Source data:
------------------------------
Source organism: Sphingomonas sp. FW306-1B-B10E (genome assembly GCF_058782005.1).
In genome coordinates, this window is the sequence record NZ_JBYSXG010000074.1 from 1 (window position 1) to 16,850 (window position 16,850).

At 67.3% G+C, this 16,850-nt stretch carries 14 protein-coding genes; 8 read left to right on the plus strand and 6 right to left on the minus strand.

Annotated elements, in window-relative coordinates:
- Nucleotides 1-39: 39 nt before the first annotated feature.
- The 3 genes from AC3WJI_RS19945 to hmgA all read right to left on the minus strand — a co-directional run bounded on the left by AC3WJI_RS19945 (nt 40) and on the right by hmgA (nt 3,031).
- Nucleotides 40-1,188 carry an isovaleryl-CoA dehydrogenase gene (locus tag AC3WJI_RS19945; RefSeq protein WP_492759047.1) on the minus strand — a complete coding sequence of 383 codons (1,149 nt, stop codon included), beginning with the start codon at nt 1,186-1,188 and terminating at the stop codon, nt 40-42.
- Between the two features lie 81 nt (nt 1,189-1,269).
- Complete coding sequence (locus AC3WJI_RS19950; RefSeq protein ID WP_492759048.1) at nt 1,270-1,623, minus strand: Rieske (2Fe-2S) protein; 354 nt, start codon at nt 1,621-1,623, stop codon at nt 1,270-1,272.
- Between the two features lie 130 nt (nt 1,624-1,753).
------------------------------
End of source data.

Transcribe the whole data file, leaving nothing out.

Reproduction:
Source organism: Sphingomonas sp. FW306-1B-B10E (genome assembly GCF_058782005.1).
In genome coordinates, this window is the sequence record NZ_JBYSXG010000074.1 from 1 (window position 1) to 16,850 (window position 16,850).

At 67.3% G+C, this 16,850-nt stretch carries 14 protein-coding genes; 8 read left to right on the plus strand and 6 right to left on the minus strand.

Annotated elements, in window-relative coordinates:
- Nucleotides 1-39: 39 nt before the first annotated feature.
- The 3 genes from AC3WJI_RS19945 to hmgA all read right to left on the minus strand — a co-directional run bounded on the left by AC3WJI_RS19945 (nt 40) and on the right by hmgA (nt 3,031).
- Nucleotides 40-1,188 carry an isovaleryl-CoA dehydrogenase gene (locus tag AC3WJI_RS19945; RefSeq protein WP_492759047.1) on the minus strand — a complete coding sequence of 383 codons (1,149 nt, stop codon included), beginning with the start codon at nt 1,186-1,188 and terminating at the stop codon, nt 40-42.
- Between the two features lie 81 nt (nt 1,189-1,269).
- Complete coding sequence (locus AC3WJI_RS19950; RefSeq protein ID WP_492759048.1) at nt 1,270-1,623, minus strand: Rieske (2Fe-2S) protein; 354 nt, start codon at nt 1,621-1,623, stop codon at nt 1,270-1,272.
- Between the two features lie 130 nt (nt 1,624-1,753).